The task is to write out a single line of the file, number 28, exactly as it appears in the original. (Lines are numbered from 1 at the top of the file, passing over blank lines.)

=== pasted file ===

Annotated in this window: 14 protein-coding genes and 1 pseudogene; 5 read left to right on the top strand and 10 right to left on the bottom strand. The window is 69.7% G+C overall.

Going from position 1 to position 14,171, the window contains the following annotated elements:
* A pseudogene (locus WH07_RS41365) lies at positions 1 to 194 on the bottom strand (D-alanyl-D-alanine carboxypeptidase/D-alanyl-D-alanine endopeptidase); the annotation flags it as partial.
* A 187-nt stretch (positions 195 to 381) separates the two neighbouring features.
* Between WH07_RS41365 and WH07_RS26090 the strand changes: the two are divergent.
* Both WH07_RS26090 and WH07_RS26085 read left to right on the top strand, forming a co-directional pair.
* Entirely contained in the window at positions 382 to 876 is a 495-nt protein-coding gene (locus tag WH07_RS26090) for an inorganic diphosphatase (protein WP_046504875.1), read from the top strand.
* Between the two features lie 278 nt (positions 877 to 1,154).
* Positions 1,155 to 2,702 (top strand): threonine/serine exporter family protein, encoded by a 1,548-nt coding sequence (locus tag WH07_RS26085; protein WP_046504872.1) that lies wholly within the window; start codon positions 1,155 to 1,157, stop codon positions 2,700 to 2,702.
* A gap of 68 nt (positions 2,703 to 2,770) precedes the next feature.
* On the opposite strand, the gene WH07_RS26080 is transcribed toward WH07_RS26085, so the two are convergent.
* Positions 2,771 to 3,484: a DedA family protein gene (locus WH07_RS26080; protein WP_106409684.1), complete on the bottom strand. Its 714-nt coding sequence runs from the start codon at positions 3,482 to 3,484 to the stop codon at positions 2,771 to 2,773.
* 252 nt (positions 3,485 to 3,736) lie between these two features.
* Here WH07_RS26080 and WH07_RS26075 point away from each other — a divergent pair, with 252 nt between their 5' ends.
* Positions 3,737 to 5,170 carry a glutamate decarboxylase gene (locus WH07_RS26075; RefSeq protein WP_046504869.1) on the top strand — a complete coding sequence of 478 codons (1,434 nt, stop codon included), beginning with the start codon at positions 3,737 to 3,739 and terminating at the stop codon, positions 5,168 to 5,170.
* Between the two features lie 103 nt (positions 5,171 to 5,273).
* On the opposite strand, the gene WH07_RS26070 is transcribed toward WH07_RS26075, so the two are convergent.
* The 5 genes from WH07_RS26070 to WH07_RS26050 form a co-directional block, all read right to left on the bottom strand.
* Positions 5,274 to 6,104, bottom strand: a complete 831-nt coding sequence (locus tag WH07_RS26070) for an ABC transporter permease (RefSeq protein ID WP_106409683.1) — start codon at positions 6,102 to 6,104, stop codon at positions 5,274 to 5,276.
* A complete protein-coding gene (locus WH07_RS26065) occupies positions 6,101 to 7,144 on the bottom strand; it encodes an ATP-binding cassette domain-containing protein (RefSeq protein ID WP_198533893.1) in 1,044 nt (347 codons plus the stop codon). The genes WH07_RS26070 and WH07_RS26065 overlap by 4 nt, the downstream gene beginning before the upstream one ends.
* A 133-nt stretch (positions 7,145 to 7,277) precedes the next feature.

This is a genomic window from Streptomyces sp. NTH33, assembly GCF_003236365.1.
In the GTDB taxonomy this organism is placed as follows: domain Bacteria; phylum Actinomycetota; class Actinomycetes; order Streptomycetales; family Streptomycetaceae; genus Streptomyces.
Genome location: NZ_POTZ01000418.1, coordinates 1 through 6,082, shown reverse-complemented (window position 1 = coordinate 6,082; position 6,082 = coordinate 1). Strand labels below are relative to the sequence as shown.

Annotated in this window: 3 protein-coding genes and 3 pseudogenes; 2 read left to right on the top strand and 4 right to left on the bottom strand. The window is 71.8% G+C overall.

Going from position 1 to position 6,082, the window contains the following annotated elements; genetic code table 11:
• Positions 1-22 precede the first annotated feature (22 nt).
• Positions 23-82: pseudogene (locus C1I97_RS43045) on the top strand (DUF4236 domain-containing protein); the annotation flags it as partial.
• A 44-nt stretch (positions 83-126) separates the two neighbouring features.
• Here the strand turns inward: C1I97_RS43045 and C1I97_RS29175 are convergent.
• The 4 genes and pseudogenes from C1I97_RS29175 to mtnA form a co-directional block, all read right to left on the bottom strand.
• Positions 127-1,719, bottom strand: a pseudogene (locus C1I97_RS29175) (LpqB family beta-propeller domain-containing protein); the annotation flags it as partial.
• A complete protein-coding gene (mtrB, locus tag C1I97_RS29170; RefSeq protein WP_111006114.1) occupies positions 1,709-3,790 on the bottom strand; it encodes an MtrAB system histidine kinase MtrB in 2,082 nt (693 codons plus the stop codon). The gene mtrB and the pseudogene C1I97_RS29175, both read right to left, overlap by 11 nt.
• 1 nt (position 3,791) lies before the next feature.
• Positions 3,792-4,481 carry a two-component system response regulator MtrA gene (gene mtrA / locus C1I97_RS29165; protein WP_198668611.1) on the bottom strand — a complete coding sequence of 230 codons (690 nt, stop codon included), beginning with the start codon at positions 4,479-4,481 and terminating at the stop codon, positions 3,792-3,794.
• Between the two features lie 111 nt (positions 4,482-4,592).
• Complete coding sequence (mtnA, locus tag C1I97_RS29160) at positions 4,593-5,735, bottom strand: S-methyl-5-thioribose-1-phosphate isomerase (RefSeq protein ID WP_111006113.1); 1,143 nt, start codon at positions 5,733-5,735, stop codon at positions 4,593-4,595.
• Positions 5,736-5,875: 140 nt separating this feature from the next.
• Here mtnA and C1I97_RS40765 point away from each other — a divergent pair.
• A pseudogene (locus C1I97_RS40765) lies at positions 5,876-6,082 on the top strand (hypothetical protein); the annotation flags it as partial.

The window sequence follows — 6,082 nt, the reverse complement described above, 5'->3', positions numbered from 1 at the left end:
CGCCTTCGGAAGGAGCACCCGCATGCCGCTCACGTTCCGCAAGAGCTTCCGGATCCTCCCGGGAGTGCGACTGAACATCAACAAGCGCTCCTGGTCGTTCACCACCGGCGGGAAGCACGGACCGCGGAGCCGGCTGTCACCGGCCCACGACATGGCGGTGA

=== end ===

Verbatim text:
• Positions 23-82: pseudogene (locus C1I97_RS43045) on the top strand (DUF4236 domain-containing protein); the annotation flags it as partial.